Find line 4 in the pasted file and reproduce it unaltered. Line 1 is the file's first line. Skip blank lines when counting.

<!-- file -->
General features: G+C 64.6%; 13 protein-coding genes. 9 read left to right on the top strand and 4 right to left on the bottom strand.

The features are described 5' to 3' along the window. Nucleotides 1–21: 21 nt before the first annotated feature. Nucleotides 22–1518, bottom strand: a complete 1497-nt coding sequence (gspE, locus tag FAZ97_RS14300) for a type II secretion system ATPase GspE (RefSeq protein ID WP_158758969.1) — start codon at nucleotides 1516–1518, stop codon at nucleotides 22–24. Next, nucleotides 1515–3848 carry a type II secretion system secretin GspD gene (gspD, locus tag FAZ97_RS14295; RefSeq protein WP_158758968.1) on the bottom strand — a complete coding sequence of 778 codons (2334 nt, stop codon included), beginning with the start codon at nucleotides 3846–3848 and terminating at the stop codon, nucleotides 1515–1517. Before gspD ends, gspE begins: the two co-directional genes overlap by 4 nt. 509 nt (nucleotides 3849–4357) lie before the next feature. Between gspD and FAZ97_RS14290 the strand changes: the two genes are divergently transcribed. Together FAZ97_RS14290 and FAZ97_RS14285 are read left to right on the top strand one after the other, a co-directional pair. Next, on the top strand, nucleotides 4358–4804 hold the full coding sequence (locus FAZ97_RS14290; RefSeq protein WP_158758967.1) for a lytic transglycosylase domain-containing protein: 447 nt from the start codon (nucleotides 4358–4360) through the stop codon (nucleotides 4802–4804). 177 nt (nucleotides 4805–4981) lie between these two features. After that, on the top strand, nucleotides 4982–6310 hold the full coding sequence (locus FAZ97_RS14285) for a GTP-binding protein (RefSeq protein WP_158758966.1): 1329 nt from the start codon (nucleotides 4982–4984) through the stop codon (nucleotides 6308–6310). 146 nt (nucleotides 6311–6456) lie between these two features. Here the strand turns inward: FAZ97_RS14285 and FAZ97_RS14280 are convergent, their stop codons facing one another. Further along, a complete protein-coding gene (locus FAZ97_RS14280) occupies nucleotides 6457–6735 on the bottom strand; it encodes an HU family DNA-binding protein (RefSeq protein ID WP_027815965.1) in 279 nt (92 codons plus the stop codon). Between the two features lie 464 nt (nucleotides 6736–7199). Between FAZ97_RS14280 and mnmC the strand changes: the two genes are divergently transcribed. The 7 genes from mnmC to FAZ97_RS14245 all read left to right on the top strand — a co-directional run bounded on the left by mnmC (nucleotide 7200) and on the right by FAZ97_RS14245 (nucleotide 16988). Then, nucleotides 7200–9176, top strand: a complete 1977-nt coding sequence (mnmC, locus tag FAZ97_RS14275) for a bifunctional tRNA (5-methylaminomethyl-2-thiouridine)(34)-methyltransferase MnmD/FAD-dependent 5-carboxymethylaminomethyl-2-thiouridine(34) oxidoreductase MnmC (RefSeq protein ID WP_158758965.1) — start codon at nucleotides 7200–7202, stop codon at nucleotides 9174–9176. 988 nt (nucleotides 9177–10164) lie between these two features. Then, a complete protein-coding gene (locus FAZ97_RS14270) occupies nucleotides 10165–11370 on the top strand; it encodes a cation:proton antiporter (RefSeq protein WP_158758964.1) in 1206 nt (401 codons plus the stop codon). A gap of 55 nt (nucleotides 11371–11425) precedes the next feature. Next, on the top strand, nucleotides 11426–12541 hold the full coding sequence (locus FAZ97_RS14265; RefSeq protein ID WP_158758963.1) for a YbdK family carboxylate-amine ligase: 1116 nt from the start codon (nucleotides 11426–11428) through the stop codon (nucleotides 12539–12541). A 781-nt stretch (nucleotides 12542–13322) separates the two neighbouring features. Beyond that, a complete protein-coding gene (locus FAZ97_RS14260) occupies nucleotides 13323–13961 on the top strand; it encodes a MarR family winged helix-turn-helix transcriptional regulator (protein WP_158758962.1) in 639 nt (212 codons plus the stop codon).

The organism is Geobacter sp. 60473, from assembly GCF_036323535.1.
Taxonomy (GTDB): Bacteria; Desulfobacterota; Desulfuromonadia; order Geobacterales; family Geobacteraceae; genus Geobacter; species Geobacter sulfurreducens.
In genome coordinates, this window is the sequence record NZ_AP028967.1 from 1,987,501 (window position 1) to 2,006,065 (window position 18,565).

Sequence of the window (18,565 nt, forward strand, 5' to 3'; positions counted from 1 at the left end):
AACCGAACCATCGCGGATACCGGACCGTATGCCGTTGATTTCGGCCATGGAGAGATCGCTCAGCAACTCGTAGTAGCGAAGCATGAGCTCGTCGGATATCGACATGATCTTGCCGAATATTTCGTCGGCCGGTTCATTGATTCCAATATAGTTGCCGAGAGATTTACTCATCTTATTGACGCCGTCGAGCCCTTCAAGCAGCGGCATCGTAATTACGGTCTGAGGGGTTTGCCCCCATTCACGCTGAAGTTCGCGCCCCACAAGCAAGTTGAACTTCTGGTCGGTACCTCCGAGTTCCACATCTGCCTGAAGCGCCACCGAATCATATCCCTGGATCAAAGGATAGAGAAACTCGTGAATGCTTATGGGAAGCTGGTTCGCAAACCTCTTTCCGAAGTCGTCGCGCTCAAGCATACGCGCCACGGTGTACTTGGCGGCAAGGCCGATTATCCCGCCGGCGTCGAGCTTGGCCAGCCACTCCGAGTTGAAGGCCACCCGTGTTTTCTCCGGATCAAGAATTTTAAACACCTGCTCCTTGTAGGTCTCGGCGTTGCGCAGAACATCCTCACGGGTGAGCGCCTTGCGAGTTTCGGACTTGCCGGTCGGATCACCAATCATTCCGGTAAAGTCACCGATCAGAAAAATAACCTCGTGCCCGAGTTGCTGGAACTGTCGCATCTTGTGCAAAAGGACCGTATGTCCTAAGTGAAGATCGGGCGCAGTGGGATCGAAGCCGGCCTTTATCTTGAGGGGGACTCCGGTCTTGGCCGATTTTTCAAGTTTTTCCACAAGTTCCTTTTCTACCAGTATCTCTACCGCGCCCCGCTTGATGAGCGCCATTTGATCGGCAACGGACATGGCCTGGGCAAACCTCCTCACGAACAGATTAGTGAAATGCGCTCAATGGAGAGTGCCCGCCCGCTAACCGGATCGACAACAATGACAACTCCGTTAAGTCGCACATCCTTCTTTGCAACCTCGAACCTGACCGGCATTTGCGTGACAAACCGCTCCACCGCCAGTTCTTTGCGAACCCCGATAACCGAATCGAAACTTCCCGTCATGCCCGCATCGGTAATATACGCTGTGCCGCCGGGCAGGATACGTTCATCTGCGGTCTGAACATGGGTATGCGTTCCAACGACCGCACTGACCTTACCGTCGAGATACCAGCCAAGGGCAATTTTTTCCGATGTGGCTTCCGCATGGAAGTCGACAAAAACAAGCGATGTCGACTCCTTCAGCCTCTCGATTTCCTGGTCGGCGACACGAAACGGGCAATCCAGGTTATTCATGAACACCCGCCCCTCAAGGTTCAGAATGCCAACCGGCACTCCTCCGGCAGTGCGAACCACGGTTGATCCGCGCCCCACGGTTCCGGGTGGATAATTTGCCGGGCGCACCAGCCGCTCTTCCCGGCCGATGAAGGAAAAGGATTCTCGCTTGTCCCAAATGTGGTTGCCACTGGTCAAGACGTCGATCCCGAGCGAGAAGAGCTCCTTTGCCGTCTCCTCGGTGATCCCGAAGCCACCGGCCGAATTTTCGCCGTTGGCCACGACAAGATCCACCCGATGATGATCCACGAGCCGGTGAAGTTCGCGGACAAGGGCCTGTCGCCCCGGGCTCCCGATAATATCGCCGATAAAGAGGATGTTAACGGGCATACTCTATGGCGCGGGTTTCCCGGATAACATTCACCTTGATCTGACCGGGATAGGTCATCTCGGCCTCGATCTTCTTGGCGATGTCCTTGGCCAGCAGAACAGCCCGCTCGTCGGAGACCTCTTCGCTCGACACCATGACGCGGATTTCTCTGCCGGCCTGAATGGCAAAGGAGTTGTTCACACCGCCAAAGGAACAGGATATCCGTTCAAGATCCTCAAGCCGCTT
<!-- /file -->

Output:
Taxonomy (GTDB): Bacteria; Desulfobacterota; Desulfuromonadia; order Geobacterales; family Geobacteraceae; genus Geobacter; species Geobacter sulfurreducens.